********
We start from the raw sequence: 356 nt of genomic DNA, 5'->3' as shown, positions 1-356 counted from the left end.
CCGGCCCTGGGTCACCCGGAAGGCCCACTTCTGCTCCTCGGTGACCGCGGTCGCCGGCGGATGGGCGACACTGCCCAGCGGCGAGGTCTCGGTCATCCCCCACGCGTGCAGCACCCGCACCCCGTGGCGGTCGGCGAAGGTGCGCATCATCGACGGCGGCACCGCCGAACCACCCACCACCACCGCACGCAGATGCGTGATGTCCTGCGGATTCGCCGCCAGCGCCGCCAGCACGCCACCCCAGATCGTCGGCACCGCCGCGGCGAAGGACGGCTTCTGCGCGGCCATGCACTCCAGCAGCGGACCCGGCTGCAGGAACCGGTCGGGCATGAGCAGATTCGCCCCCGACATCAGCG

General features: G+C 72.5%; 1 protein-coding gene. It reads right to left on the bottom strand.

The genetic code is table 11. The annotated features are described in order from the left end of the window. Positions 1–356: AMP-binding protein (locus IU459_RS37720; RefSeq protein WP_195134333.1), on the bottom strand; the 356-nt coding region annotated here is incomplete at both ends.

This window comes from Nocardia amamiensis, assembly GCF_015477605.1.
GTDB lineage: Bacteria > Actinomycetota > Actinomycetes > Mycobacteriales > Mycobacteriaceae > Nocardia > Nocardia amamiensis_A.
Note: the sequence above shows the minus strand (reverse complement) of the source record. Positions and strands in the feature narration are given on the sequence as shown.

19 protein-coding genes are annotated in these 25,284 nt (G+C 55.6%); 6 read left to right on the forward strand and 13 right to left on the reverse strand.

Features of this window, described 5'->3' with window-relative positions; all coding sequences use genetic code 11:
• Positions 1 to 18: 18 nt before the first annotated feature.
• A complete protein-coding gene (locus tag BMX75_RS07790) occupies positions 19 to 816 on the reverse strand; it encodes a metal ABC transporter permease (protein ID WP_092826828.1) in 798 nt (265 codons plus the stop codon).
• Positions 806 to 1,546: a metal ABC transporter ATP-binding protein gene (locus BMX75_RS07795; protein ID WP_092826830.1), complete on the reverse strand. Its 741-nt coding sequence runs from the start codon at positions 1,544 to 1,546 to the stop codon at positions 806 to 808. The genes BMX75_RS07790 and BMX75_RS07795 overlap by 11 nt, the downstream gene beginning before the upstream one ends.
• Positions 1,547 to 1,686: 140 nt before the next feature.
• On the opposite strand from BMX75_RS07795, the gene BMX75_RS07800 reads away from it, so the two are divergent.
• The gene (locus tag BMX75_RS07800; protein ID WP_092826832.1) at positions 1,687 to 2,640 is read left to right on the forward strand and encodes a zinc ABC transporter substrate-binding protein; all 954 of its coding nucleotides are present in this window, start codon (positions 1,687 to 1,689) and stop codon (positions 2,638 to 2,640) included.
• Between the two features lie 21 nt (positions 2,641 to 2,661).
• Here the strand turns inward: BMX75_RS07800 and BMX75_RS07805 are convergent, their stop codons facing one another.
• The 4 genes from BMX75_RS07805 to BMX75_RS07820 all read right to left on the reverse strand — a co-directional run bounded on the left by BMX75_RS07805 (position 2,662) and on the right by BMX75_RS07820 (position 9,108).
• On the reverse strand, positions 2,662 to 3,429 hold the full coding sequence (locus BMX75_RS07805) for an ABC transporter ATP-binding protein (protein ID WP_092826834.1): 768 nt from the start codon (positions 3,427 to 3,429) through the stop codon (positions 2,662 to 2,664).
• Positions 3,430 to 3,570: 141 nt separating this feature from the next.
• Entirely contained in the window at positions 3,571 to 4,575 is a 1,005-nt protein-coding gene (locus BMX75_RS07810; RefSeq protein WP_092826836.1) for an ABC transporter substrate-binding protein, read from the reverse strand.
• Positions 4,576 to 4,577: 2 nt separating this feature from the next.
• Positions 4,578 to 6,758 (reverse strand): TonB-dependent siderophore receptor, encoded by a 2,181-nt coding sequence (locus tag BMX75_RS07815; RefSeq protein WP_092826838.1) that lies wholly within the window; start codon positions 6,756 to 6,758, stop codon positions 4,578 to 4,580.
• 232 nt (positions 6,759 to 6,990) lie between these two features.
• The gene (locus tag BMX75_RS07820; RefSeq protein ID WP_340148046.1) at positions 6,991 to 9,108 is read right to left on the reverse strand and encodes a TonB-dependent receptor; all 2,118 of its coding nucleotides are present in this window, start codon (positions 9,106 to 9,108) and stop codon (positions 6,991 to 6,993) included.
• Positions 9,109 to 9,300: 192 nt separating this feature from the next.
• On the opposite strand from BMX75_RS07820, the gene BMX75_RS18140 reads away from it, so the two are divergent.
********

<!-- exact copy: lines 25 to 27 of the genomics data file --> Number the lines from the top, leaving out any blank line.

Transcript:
• The gene (locus tag BMX75_RS07820; RefSeq protein ID WP_340148046.1) at positions 6,991 to 9,108 is read right to left on the reverse strand and encodes a TonB-dependent receptor; all 2,118 of its coding nucleotides are present in this window, start codon (positions 9,106 to 9,108) and stop codon (positions 6,991 to 6,993) included.
• Positions 9,109 to 9,300: 192 nt separating this feature from the next.
• On the opposite strand from BMX75_RS07820, the gene BMX75_RS18140 reads away from it, so the two are divergent.